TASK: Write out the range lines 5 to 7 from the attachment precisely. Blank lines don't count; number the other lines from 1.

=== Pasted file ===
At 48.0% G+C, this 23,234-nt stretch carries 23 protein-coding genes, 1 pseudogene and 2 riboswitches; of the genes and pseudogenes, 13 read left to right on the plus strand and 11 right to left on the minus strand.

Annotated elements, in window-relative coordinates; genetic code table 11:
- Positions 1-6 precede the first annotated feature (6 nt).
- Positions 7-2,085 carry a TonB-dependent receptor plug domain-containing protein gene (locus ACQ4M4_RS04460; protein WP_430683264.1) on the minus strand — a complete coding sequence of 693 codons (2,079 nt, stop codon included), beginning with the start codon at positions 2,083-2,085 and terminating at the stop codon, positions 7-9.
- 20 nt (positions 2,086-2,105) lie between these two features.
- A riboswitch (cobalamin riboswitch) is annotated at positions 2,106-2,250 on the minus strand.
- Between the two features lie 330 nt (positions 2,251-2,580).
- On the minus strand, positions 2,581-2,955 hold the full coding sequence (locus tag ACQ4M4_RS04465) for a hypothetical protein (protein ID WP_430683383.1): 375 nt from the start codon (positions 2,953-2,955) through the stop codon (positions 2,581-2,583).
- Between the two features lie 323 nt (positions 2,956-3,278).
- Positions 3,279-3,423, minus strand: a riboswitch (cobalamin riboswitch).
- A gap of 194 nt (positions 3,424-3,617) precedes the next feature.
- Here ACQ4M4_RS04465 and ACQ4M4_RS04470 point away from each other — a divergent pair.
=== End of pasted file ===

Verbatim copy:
- 20 nt (positions 2,086-2,105) lie between these two features.
- A riboswitch (cobalamin riboswitch) is annotated at positions 2,106-2,250 on the minus strand.
- Between the two features lie 330 nt (positions 2,251-2,580).